The Search and Rescue Training Written Examination, Physical Skills and Mental Competency Certification Test
Search and Rescue (SAR) teams exist as a matter of law declared by the Oregon Constitution. Oregon law defines Search and Rescue as “Acts of searching for, rescuing or recovering, by means of ground or marine activity, any person who is lost, injured or killed while out-of-doors.” In the specifics of the law, county Sheriff’s offices are saddled with the responsibility of providing the protective public service of SAR teams to the communities within their county. While Oregon law defines what search & rescue is and who is responsible for providing the service, it does not allocate any funds for the activity; therefore, most Oregon search and rescue teams are non profit organizations funded by the donations coming from it’s own members and the generous donations from Oregon’s businesses and concerned residents.
Although Search & Rescue funding is provided for by a narrow portion of Oregon state citizens, Search and Rescue membership is open to all who desire to serve. Anyone can join as a volunteer. Though anyone can join, acceptance into membership is restricted to approved applicants. Approval restrictions focus upon an individual’s ability to physically perform and execute certain techniques, their mental capability to perform all duly assigned tasks and the competency to pass specific knowledge and skills courses. SAR unit membership is open to both male and female. No applicant who meets unit criteria is denied membership on the basis of race, creed, color, religion or sex.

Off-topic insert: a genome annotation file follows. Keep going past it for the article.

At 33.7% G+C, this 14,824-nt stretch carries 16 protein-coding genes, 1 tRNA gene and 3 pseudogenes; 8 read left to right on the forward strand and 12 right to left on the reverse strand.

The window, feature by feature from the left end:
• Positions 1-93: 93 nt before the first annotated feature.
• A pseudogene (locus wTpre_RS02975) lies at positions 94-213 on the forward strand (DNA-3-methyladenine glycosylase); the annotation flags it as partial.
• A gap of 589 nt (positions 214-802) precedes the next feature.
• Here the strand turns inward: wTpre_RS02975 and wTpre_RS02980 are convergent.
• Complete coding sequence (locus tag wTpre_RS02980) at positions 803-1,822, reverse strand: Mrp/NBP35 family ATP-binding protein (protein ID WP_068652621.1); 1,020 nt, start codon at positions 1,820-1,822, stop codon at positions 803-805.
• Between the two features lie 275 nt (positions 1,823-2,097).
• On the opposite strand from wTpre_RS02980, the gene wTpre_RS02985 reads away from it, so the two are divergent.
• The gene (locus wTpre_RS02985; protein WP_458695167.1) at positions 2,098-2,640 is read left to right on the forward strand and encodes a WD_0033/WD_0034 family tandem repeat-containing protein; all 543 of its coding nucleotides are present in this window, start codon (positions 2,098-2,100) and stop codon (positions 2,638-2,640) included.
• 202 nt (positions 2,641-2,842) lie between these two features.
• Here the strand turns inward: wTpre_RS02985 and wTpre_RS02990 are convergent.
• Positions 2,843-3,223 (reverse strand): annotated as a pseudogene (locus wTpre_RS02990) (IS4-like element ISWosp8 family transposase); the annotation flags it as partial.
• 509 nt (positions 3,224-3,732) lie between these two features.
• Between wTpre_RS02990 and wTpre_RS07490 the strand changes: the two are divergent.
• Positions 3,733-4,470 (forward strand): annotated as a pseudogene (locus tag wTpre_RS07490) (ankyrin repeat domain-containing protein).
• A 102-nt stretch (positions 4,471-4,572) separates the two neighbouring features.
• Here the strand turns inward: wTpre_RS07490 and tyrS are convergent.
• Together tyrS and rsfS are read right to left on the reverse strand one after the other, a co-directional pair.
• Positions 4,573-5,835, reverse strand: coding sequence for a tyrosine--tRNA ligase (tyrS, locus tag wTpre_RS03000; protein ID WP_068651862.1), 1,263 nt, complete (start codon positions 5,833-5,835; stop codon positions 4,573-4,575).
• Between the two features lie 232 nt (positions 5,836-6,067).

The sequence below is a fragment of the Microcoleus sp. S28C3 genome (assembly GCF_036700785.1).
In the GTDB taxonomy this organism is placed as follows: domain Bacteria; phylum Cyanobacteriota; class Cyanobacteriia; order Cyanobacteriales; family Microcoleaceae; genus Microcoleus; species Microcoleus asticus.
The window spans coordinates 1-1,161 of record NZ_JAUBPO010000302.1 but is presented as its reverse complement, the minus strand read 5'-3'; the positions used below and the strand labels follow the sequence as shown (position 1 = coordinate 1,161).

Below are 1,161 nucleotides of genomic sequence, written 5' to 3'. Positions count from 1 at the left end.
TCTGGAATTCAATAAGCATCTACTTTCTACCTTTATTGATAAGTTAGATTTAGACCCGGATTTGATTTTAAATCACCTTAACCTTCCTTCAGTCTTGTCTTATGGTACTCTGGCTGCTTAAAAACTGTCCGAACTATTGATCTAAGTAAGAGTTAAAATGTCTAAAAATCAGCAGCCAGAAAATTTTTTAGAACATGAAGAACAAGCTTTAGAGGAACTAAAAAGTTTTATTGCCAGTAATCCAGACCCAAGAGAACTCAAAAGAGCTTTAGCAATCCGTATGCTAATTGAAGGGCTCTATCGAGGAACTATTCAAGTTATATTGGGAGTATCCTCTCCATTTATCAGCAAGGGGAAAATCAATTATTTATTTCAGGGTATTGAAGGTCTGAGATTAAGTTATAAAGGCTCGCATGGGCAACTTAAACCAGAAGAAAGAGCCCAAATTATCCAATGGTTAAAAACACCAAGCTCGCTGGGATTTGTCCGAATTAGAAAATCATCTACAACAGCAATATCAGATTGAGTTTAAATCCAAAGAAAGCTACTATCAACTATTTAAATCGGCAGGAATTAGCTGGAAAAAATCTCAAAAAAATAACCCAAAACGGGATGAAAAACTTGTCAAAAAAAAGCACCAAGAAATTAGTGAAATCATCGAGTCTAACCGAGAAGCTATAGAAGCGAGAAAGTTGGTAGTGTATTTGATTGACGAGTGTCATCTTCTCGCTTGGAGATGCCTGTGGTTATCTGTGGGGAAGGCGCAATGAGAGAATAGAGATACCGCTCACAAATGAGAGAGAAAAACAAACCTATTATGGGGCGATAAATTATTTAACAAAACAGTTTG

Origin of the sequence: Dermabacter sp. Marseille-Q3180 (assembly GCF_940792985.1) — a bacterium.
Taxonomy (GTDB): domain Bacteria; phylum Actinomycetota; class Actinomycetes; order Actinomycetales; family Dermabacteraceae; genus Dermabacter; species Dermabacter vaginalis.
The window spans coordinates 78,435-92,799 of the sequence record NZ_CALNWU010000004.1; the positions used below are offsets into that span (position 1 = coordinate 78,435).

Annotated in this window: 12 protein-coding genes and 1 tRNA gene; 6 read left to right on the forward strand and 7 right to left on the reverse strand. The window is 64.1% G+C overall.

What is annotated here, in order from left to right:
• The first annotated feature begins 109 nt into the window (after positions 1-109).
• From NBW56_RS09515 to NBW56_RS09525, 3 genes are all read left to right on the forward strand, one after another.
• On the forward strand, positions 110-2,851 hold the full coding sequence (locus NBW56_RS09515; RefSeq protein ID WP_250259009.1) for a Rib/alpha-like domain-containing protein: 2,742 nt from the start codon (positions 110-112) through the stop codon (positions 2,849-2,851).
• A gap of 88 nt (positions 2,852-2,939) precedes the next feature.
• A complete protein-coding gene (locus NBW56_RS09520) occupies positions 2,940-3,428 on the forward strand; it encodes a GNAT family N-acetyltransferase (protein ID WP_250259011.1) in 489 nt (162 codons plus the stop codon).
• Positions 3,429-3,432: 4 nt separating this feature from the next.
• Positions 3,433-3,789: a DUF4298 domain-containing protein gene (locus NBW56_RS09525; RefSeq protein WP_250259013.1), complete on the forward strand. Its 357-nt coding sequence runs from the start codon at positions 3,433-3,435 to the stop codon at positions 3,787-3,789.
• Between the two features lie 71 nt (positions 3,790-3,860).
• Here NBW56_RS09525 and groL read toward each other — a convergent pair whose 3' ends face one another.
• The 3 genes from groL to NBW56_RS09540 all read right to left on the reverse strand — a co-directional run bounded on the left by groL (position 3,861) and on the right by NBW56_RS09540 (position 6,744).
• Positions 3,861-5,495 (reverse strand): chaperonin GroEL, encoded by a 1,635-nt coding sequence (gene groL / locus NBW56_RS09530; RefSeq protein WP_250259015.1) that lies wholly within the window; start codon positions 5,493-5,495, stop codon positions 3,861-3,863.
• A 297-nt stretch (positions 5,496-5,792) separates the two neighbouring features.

Qualifying members undergo countless hours of rescue training. Crux Rescue takes pride in and relishes the joy in being able to provide rescue training to this select group of selfless, public servants. The training required to attain certification and retain SAR team membership has, as most training does, a price tag that someone must pay. Without government funding, team members must pay for most, if not all, of the costs for training out of their own pockets.
Search and Rescue training is a thorough, regimented path to qualification. State law has established search and rescue minimum standardized core competencies that are necessary to be mastered in order to become a certified member of SAR. To obtain and maintain the Oregon State Search and Rescue basic certification, each person must accomplish the following.
- Possess a current First Aid/CPR/BBP certification.
- Possess a valid State Driver’s License (if eligible to operate a motor vehicle in Oregon State) or a valid state issued identification card. If eligible to operate a motor vehicle, they must also obtain motor vehicle insurance that satisfies the Oregon State insurance requirements. If operating a personally owned motor vehicle (POV) said vehicle must meet any and all Oregon State motor vehicle requirements.
- Successfully complete all performance objective skill tests and achieve a minimum score of 80% on written exams for tested areas of the core competency.
- Successfully complete;
- FEMA IS-100
- FEMA IS-700
- Any other federal, state, or local training requirement that is defined as needed by the sponsoring jurisdiction.
- Possess a SAR card authorized by the Sheriff of the County responsible for local search and rescue missions where the personnel’s SAR team is based and registered.
- Attend annually, thirty or more hours of continuing education in subjects related to search and rescue, approved by the Sheriff of each County.
- Sheriff’s offices are encouraged to recertify search and rescue personnel every other year by means of retesting using the core competency examinations.
In addition to the minimum core competencies some Sheriffs may require SAR personnel to under take additional, specialized training in lieu of meeting certification core competencies for a rescue specialty.
Search & Rescue specialty areas can include mountain rescue, K-9 rescue, water rescue, swift water rescue, whitewater rescue, rope rescue, technical rescue, tracking, ELT/PLB location, all-terrain vehicles (ATV), snowmobiles, communications, mounted or horse units, and 2 and 4 wheel drive vehicle operation.